Here are the Heller VVSS (vertical volute spring suspension) bogies in various stages of assembly. At lower right are the five parts that make up each suspension bogey. The parts assembled well after clean-up with a sanding stick and sharp blade. The roadwheels here are the stamped six spoke style (parts-A4) which is not the type used on CHAMPAUBERT, so I will have to exchange them for the kit's open 5-spoke roadwheels (parts-B6).
I assembled the model into three subassemblies for painting. During assembly I found the exhaust system (part-F2) to be so nice that I opted to save it for another model kit and scratchbuild one since it cannot be seen well under the exhaust deflector. At the rear of the hull under the exhaust deflector is my scratchbuilt exhaust. The bottom of the hull is lacking many engine access panel features of the M4A2 hull; my M4A2 will be mounted on a base so I will not make the effort to detail the bottom.
Now with the correct roadwheels. Modifications made at this point is the building of a hood over the M4 gunsight periscope, the long rod on the left side of the hull edge, the flat grouser compartment covers, and the opened periscopes.
On the right side of the turret is the appliqué cheek armor (part-C12) glued on. After I assembled the turret is when I determined that, based on research in Son Of Sherman, this turret did not have the welded-on armor. A turret of this production with the spotlight and vane commander's sight, likely has the cast-in extra cheek armor.
On the hull side by the front glacis is a weld bead simulated with a thin strip of styrene. In the turret ring and fuel cap splash guard are drain holes drilled with a fine pin drill. At the rear corners I have replicated the grouser compartment covers with some sheet styrene. Remember this upper hull is shared with the Heller M4 model kit. Besides the engine deck, a difference between the M4 and M4A2 is that the M4 has the teardrop shaped grouser compartment covers. Heller's M4A2 instructions tell us to shave this vented cover off. The M4A2 cover is a simple oval plate with a bolt holding it down.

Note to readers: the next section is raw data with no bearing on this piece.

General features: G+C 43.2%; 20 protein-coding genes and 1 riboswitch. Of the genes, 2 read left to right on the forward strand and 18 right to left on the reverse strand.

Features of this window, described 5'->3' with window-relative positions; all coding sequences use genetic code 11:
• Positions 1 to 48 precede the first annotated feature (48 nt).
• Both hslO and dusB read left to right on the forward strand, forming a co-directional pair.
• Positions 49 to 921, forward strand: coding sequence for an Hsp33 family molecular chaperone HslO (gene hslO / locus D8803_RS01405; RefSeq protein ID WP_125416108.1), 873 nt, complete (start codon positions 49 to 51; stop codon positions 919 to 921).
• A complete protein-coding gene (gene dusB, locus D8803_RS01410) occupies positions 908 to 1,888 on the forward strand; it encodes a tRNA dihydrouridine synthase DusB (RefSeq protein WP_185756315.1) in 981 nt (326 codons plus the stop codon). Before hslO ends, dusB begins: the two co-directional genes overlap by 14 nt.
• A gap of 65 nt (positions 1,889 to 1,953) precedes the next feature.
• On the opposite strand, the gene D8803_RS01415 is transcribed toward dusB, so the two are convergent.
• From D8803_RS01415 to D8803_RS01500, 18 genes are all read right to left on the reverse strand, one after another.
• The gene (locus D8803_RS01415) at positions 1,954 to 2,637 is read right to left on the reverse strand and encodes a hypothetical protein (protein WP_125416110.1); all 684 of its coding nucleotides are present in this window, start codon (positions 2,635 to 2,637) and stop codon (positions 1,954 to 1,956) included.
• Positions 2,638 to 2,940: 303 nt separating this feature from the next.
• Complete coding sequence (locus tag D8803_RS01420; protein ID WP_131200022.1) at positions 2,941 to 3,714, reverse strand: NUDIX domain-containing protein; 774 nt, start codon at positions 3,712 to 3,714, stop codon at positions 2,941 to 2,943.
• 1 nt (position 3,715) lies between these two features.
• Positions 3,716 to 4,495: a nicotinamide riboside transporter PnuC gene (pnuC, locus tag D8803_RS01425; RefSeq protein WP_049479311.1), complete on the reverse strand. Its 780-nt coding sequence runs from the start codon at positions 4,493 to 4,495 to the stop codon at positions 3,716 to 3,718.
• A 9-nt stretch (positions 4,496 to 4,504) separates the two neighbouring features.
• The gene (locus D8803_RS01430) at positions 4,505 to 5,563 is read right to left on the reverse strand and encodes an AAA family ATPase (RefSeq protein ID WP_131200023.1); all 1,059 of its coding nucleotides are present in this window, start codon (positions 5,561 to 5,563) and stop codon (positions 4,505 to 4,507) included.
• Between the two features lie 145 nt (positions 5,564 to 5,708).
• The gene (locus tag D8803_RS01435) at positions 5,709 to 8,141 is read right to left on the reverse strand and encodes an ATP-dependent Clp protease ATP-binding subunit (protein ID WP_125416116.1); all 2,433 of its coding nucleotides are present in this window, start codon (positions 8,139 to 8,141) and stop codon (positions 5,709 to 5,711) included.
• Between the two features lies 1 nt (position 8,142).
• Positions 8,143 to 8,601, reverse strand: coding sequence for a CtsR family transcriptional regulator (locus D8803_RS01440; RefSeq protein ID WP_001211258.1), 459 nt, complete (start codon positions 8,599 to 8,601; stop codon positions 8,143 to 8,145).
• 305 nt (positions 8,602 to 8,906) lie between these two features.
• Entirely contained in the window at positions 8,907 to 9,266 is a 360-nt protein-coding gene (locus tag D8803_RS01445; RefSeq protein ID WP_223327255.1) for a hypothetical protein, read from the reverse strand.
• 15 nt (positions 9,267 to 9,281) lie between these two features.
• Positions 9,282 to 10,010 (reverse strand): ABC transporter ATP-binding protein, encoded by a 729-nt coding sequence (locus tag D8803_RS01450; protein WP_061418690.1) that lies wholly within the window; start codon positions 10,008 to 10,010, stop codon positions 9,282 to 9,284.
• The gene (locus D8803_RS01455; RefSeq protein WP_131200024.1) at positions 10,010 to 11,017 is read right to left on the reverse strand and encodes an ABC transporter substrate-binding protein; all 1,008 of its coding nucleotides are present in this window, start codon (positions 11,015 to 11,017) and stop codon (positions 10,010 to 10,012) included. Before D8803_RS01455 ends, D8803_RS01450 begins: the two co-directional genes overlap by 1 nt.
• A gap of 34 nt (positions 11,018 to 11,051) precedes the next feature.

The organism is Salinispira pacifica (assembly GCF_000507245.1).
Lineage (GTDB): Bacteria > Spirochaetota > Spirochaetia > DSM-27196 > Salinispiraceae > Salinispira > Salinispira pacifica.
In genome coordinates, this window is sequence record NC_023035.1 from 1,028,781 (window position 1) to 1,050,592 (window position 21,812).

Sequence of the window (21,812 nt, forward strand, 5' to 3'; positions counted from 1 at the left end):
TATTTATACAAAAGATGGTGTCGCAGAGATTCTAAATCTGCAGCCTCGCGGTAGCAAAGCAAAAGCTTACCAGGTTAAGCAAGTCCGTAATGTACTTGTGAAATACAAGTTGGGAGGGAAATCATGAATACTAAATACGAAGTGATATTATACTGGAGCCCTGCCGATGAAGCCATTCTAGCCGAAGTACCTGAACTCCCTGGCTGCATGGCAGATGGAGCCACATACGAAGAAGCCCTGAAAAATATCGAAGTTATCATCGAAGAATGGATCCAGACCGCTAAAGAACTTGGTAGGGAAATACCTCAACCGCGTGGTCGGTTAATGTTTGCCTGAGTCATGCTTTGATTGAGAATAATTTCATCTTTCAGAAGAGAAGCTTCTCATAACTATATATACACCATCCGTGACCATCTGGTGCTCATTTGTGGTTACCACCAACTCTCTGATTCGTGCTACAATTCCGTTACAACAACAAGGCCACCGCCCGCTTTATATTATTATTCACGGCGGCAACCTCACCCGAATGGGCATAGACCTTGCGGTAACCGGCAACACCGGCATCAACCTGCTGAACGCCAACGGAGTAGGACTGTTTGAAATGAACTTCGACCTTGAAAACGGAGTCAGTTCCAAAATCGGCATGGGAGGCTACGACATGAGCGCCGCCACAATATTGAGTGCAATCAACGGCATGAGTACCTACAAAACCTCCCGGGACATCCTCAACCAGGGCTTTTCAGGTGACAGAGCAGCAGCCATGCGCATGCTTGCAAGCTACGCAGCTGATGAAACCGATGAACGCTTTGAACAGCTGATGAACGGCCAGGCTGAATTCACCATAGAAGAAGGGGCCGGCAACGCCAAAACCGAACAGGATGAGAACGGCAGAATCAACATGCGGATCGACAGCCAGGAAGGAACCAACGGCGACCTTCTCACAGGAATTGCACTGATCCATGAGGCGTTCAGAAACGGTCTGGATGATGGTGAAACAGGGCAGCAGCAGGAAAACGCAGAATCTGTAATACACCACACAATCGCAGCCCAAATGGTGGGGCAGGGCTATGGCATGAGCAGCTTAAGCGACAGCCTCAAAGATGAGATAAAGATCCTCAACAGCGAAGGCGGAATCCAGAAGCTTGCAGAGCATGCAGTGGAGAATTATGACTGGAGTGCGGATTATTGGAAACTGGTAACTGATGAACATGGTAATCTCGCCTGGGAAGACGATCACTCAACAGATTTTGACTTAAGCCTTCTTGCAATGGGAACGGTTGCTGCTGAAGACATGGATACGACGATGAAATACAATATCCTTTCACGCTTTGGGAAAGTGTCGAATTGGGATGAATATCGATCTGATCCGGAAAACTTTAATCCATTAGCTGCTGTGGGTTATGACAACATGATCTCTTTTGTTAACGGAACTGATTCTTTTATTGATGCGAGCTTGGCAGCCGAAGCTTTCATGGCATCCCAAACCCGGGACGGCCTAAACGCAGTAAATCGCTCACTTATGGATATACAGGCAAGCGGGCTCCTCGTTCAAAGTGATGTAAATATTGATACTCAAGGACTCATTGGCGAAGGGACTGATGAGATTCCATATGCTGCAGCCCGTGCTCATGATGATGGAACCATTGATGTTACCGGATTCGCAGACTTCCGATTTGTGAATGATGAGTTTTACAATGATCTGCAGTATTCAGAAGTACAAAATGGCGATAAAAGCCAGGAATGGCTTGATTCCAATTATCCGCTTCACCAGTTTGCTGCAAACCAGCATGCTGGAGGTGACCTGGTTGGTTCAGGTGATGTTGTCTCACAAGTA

About these vent covers, I found out recently that on gasoline engine Shermans this compartment for storing the track grousers tended to collect gasoline vapors (not "fumes" which is incorrect terminology in this case). The diesel fueled M4A2, and the M4A3 also, did not need the raised vents over these small compartments.
It is hard to see but the turret and gun rotor shield (part B20) have been coated with Mr. Surfacer 500 to simulate a cast steel surface. Left of the gun shield is welded on appliqué cheek armor (part-C12) which I will have to remove to replace with scratchbuilt cast-in turret cheek armor, this shows I have to do my homework before assembly starts.
The weld beads on the glacis plate have been corrected by sanding off some and replacing them with thin styrene strip. The kit's weld beads on the glacis I found too prominent so have been sanded down. With carved wedges of styrene the periscopes have been modified to be portrayed open.
Based on my reference photos a spare stamped 6-spoke roadwheel is mounted on the glacis immediately below the driver's hood. It is interesting but not surprising that this style of spare roadwheel was used, a different style from that used in the suspension of CHAMPAUBERT. At the bottom of the side under the appliqué armor is a narrow styrene strip representing the sheet metal strip for attaching sand skirts.
The molded plastic headlight guards are better than having none, but not nearly as good as etched brass guards. I used them to see how they would look since this is an assembly review of this kit.